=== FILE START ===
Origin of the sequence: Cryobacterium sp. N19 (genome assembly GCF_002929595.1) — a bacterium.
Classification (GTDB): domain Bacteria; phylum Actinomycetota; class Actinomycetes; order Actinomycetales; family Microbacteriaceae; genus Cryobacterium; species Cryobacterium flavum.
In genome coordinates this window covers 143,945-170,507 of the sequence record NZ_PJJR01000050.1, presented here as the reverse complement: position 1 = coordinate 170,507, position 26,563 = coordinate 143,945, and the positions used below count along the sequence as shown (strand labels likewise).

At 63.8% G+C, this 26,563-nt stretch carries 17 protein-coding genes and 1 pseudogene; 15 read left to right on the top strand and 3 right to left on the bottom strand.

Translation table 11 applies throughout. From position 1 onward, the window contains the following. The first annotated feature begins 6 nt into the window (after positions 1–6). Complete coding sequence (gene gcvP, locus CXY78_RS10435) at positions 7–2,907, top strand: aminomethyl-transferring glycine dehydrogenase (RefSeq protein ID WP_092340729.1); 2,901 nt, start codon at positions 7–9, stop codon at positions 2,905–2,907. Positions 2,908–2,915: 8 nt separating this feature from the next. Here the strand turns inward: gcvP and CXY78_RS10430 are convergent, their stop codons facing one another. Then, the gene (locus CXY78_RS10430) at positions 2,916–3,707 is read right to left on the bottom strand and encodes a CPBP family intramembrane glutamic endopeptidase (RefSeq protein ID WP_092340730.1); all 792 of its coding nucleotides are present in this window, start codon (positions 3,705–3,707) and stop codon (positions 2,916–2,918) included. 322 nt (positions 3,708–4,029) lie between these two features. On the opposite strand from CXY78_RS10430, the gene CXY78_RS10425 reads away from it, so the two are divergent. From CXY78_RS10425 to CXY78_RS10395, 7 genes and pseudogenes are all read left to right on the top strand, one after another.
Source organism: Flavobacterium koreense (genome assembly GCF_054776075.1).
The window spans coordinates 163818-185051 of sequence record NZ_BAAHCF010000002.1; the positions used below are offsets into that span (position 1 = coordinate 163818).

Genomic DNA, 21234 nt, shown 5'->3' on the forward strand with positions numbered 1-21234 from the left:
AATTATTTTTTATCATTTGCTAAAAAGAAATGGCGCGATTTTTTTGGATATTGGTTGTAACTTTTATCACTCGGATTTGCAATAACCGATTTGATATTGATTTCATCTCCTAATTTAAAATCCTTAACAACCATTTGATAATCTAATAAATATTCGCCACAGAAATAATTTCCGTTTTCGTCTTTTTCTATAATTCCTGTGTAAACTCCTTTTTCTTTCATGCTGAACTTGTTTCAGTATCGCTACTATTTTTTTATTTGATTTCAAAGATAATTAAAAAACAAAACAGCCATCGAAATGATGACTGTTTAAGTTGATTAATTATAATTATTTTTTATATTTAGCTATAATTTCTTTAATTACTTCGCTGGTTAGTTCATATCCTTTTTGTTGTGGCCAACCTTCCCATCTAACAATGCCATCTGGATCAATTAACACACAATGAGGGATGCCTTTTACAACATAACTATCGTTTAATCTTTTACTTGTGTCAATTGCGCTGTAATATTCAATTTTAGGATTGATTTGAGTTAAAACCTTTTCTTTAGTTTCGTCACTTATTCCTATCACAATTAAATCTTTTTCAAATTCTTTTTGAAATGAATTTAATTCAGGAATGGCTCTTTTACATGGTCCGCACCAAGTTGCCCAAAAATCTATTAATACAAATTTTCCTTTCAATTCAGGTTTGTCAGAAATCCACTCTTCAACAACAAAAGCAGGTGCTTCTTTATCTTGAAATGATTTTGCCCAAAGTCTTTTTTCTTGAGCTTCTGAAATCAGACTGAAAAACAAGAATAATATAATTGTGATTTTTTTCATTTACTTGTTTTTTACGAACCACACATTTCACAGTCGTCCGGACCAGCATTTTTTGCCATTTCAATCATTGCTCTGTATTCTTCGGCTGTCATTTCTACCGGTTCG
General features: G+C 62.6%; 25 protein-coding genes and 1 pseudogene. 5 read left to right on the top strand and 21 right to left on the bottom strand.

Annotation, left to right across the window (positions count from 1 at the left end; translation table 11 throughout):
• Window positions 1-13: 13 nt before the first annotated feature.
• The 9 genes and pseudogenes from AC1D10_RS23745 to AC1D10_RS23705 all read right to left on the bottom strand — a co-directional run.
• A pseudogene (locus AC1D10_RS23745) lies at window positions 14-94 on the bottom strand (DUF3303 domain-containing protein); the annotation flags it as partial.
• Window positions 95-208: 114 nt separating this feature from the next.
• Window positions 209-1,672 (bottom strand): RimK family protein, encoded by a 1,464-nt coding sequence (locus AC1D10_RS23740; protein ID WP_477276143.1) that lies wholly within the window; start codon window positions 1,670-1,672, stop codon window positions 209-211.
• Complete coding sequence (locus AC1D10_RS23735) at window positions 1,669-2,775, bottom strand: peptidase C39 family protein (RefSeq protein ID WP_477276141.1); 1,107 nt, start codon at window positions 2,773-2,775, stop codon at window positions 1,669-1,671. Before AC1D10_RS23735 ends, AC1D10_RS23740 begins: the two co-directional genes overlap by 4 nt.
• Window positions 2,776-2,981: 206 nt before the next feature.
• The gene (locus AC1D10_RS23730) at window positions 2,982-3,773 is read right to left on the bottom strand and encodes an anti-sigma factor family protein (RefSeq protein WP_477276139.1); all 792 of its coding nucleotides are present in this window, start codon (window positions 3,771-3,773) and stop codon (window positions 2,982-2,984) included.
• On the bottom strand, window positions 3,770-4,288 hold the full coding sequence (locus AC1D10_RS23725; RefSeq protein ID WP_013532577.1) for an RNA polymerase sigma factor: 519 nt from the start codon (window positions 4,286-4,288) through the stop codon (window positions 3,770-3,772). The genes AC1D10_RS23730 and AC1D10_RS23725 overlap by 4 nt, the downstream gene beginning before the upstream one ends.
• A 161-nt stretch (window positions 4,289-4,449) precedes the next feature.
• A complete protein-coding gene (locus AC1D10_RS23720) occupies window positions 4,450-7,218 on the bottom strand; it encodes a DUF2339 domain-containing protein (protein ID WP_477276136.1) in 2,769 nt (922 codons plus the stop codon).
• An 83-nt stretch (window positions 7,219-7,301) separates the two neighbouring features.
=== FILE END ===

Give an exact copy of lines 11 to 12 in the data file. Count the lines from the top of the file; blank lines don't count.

Annotation, left to right across the window (positions count from 1 at the left end; translation table 11 throughout):
• Window positions 1-13: 13 nt before the first annotated feature.